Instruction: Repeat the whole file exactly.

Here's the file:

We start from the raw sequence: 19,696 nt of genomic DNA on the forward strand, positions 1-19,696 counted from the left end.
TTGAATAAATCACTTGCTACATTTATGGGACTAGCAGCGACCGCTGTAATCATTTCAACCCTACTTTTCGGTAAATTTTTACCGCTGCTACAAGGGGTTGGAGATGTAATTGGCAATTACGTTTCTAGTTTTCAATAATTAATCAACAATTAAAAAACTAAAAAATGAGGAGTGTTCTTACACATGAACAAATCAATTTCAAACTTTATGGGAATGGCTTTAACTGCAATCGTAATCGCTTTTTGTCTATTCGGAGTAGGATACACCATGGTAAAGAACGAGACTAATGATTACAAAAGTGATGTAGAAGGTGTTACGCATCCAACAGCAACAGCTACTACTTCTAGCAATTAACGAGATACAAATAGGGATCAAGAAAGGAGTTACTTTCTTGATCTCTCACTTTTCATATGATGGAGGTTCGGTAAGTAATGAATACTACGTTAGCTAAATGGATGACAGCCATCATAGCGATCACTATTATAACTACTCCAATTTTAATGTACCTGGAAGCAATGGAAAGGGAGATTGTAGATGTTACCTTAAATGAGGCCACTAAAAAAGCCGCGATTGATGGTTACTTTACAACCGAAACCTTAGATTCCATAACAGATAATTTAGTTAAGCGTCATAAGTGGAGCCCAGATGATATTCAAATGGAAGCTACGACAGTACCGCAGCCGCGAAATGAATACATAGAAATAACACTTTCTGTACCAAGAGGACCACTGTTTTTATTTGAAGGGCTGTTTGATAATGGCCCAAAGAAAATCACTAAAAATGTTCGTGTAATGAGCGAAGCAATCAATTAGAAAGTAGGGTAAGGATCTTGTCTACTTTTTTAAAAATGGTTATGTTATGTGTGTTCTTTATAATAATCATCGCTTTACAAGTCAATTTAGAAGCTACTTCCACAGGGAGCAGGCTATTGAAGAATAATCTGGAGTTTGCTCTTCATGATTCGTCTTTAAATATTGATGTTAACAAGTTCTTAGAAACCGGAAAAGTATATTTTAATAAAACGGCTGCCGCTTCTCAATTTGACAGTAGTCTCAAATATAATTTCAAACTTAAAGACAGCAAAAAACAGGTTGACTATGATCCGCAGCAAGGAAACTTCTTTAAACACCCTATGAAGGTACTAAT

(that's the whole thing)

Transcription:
We start from the raw sequence: 19,696 nt of genomic DNA on the forward strand, positions 1-19,696 counted from the left end.
TTGAATAAATCACTTGCTACATTTATGGGACTAGCAGCGACCGCTGTAATCATTTCAACCCTACTTTTCGGTAAATTTTTACCGCTGCTACAAGGGGTTGGAGATGTAATTGGCAATTACGTTTCTAGTTTTCAATAATTAATCAACAATTAAAAAACTAAAAAATGAGGAGTGTTCTTACACATGAACAAATCAATTTCAAACTTTATGGGAATGGCTTTAACTGCAATCGTAATCGCTTTTTGTCTATTCGGAGTAGGATACACCATGGTAAAGAACGAGACTAATGATTACAAAAGTGATGTAGAAGGTGTTACGCATCCAACAGCAACAGCTACTACTTCTAGCAATTAACGAGATACAAATAGGGATCAAGAAAGGAGTTACTTTCTTGATCTCTCACTTTTCATATGATGGAGGTTCGGTAAGTAATGAATACTACGTTAGCTAAATGGATGACAGCCATCATAGCGATCACTATTATAACTACTCCAATTTTAATGTACCTGGAAGCAATGGAAAGGGAGATTGTAGATGTTACCTTAAATGAGGCCACTAAAAAAGCCGCGATTGATGGTTACTTTACAACCGAAACCTTAGATTCCATAACAGATAATTTAGTTAAGCGTCATAAGTGGAGCCCAGATGATATTCAAATGGAAGCTACGACAGTACCGCAGCCGCGAAATGAATACATAGAAATAACACTTTCTGTACCAAGAGGACCACTGTTTTTATTTGAAGGGCTGTTTGATAATGGCCCAAAGAAAATCACTAAAAATGTTCGTGTAATGAGCGAAGCAATCAATTAGAAAGTAGGGTAAGGATCTTGTCTACTTTTTTAAAAATGGTTATGTTATGTGTGTTCTTTATAATAATCATCGCTTTACAAGTCAATTTAGAAGCTACTTCCACAGGGAGCAGGCTATTGAAGAATAATCTGGAGTTTGCTCTTCATGATTCGTCTTTAAATATTGATGTTAACAAGTTCTTAGAAACCGGAAAAGTATATTTTAATAAAACGGCTGCCGCTTCTCAATTTGACAGTAGTCTCAAATATAATTTCAAACTTAAAGACAGCAAAAAACAGGTTGACTATGATCCGCAGCAAGGAAACTTCTTTAAACACCCTATGAAGGTACTAAT